Eastern Maine Model Railroad Club's Headquarters
Built entirely by the membership in 1992
The EMMRC,Inc. was formed in April of 1976. Our first layout was in the basement of a church in Brewer Maine. That one lasted less than a year, then we existed as a "round robin" group for a couple of years. Even though we enjoyed the games of RailBaron and viewing slides we really wanted a layout! We were offered a temporary home in the basement of a Convent serving St. Joseph's hospital in Bangor. That space was not permanent, so when local Dentist Aaron Greenwald offered us space in the basement of one of his apartment houses, we jumped on it.
The Bangor Years
Our home in Bangor was better than nothing, but it was wet when it rained, cold in the winter, with a low ceiling and plenty of head knockers, asbestos covered pipes, and at times it just smelled bad. When Dr. Greenwald was the owner, the rent was ok. However once he sold the building each succeeding owner raised the rent. It was obvious that we had to find a new home.
In 1983 we started selling custom decorated HO scale freight cars. From the beginning we pledged to strive for accuracy in paint jobs, lettering, and colors. Although we did not have a lot to choose from for commercially available car bodies, we did well with our prototype offerings. A surprise to us was that freelance and industrial cars sold equally well.
Today we are commencing our 55th project (see our project page). We have a much greater selection of commercial car bodies to choose from, painting and printing technology is at its peak, and we have our largest customer base ever. As always we pledge to not re-run any project to protect its collector value.
The Move to East Orland
In 1991 after several years of looking in the Bangor area for suitable buildings, we finally gave up. We purchased a lot from the father of club member Scott Whitney. That summer we cleared it, had a septic system installed along with parking area and gravel pad for the building. Spring of 1992 brought fine weather and lots of concrete for the foundation. The only labor we had to pay for during the entire construction process was $200.00 for the man to run the floor finisher As the members of the club pitched in the building rose quickly. All outside work was complete by late August, we had the heat and utilities installed by October. Then we spent the next several months on the hardest part, sheet rocking and interior painting. The building was substantially finished by the summer of 1993.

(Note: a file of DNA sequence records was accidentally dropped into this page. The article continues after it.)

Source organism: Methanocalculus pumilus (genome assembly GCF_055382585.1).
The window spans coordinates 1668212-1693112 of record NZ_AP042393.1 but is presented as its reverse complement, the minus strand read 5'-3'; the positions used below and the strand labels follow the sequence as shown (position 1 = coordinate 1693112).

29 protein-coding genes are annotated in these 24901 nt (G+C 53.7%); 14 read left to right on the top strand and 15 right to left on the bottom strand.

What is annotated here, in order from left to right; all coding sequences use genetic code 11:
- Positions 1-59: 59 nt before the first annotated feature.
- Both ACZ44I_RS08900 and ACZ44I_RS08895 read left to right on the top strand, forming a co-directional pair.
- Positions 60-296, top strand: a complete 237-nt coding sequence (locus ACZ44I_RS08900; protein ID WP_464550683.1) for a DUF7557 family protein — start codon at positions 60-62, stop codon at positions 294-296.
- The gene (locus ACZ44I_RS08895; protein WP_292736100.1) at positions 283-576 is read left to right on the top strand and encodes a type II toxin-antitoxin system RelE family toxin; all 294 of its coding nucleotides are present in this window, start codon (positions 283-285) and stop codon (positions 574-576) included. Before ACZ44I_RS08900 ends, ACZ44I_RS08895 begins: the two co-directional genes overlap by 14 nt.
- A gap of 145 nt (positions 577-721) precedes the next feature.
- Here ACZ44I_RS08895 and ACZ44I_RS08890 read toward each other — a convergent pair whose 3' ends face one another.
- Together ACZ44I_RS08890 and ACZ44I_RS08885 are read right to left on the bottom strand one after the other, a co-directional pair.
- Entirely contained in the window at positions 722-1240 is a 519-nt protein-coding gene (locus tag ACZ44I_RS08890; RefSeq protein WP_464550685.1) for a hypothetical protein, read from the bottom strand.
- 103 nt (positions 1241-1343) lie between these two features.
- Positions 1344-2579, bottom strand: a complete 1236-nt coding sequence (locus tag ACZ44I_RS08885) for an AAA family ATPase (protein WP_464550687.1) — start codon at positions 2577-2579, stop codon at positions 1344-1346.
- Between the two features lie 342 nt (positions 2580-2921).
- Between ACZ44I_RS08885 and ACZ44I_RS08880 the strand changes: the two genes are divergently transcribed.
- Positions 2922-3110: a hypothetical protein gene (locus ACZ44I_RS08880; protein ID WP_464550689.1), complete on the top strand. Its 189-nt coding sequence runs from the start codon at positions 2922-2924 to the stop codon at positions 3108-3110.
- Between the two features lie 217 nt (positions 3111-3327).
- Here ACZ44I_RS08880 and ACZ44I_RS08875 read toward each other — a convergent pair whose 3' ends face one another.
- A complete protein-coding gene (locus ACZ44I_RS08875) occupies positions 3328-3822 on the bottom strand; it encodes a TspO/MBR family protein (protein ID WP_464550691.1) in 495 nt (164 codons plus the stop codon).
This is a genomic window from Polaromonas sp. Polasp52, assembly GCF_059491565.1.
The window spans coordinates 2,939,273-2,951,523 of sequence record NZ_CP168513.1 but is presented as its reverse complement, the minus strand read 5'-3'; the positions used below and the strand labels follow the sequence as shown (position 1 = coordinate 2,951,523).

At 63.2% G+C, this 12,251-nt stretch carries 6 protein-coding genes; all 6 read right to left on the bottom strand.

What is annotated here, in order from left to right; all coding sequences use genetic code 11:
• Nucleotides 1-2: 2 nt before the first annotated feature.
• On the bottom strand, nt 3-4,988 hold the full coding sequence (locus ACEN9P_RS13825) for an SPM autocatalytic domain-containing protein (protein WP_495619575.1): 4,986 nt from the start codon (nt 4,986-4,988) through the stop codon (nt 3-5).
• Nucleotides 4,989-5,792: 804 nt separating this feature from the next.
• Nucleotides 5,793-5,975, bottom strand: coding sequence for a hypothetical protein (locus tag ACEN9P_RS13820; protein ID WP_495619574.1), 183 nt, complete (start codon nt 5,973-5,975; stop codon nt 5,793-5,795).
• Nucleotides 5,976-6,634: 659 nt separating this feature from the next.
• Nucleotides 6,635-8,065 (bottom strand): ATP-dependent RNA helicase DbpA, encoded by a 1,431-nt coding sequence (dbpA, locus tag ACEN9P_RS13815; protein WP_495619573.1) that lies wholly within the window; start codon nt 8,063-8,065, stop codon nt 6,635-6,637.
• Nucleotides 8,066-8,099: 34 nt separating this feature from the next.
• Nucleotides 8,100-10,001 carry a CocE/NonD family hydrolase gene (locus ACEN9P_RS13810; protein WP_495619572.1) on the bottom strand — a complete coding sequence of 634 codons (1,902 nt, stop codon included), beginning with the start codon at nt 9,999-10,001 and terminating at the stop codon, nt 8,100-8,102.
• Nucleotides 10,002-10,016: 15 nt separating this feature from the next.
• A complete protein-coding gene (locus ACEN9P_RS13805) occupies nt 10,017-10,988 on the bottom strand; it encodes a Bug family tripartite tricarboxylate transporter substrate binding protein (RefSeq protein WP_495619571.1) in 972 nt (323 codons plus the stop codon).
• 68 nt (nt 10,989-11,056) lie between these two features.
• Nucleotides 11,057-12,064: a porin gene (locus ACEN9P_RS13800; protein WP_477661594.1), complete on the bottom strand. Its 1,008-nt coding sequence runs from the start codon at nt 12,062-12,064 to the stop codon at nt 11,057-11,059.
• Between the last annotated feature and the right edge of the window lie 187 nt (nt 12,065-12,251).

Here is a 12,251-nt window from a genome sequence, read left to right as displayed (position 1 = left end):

We now have a 2100 sq.ft. building with a 30 X 40 layout room, large work shop, rest room, storage room for Car Projects, and a 20 X 20 lounge (meeting room and library). The work shop features paint booth and compressor for members that can't paint at home, plus many other tools. The lounge features slide screen, TV/VCR, comfortable seating, and our extensive library. The library features many video tapes, hard cover reference books, and complete sets of various magazines. Some members prefer the social aspect of the club, so the lounge and its facilities are very important to them. One other benefit of club membership is the ability to Join the BARCO (Bangor & Aroostook Railroad Company) federal credit union. (Changed to Maine Savings FCU as of 9/15/01)
Membership in the EMMRC is open to all adults (18 years of age). The annual dues are $75.00 for adults, plus an initiation fee. The junior dues are $25.00 but may be changed shortly. Juniors need a sponsor that will agree to "mentor" them. We also have an Associate Member status for $25.00 per year, this is a non voting category for persons or businesses that wish to support us.
The Layout as of
Our layout is in the trackwork stage but some scenery has been accomplished as well . The club has chosen to model the fictional Katahdin Valley Railroad CO. but we have modeled real locations so it will be possible to have Maine Central, or Bangor & Aroostook operating sessions. Some of the locations that we model are Bangor Yard, Bucksport (Still under construction) only trackwork at this time, Dexter which is also in track work stage. Brownville Junction, Mosquito Mountain/Frankfort Village, Waterville (staging), Dover Foxcroft and Dexter Branch, and the long delayed Searsport container port.
To expedite construction we decided to use code 100 flex track, this would allow us to use code 100 PIKO turnouts, the only items we salvaged from our previous layout. We also have decided to go with a DCC Control system, and are wiring the layout accordingly. We have not decided which system to buy yet, we are putting that off until the last possible minute. To help guide construction, and keep our original concept from loosing direction, we developed a short history of the Katahdin Valley Railroad.
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